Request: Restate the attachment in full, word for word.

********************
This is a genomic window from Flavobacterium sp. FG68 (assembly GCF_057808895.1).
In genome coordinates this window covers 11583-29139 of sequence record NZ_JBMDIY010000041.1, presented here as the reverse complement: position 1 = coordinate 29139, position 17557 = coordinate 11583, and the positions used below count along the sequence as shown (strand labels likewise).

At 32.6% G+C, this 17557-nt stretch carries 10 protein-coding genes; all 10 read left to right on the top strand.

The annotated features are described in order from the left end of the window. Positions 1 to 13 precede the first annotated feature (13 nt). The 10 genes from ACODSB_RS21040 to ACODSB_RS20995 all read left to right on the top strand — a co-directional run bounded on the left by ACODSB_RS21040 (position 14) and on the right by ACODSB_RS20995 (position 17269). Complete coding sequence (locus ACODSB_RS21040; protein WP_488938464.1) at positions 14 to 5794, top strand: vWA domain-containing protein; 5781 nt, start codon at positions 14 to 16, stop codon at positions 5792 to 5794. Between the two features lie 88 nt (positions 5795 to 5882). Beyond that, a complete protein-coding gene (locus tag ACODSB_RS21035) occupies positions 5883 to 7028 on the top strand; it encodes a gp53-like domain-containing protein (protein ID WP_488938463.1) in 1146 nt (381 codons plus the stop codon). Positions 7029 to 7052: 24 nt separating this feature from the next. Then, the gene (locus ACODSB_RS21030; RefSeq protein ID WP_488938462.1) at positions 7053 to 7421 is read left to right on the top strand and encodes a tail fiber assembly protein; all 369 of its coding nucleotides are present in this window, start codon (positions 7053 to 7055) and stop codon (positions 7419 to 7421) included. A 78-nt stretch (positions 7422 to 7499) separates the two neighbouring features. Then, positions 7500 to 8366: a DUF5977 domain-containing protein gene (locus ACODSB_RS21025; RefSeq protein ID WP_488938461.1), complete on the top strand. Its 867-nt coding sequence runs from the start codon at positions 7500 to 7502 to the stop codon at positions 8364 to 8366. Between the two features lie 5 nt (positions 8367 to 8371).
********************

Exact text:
This is a genomic window from Flavobacterium sp. FG68 (assembly GCF_057808895.1).
In genome coordinates this window covers 11583-29139 of sequence record NZ_JBMDIY010000041.1, presented here as the reverse complement: position 1 = coordinate 29139, position 17557 = coordinate 11583, and the positions used below count along the sequence as shown (strand labels likewise).

At 32.6% G+C, this 17557-nt stretch carries 10 protein-coding genes; all 10 read left to right on the top strand.

The annotated features are described in order from the left end of the window. Positions 1 to 13 precede the first annotated feature (13 nt). The 10 genes from ACODSB_RS21040 to ACODSB_RS20995 all read left to right on the top strand — a co-directional run bounded on the left by ACODSB_RS21040 (position 14) and on the right by ACODSB_RS20995 (position 17269). Complete coding sequence (locus ACODSB_RS21040; protein WP_488938464.1) at positions 14 to 5794, top strand: vWA domain-containing protein; 5781 nt, start codon at positions 14 to 16, stop codon at positions 5792 to 5794. Between the two features lie 88 nt (positions 5795 to 5882). Beyond that, a complete protein-coding gene (locus tag ACODSB_RS21035) occupies positions 5883 to 7028 on the top strand; it encodes a gp53-like domain-containing protein (protein ID WP_488938463.1) in 1146 nt (381 codons plus the stop codon). Positions 7029 to 7052: 24 nt separating this feature from the next. Then, the gene (locus ACODSB_RS21030; RefSeq protein ID WP_488938462.1) at positions 7053 to 7421 is read left to right on the top strand and encodes a tail fiber assembly protein; all 369 of its coding nucleotides are present in this window, start codon (positions 7053 to 7055) and stop codon (positions 7419 to 7421) included. A 78-nt stretch (positions 7422 to 7499) separates the two neighbouring features. Then, positions 7500 to 8366: a DUF5977 domain-containing protein gene (locus ACODSB_RS21025; RefSeq protein ID WP_488938461.1), complete on the top strand. Its 867-nt coding sequence runs from the start codon at positions 7500 to 7502 to the stop codon at positions 8364 to 8366. Between the two features lie 5 nt (positions 8367 to 8371).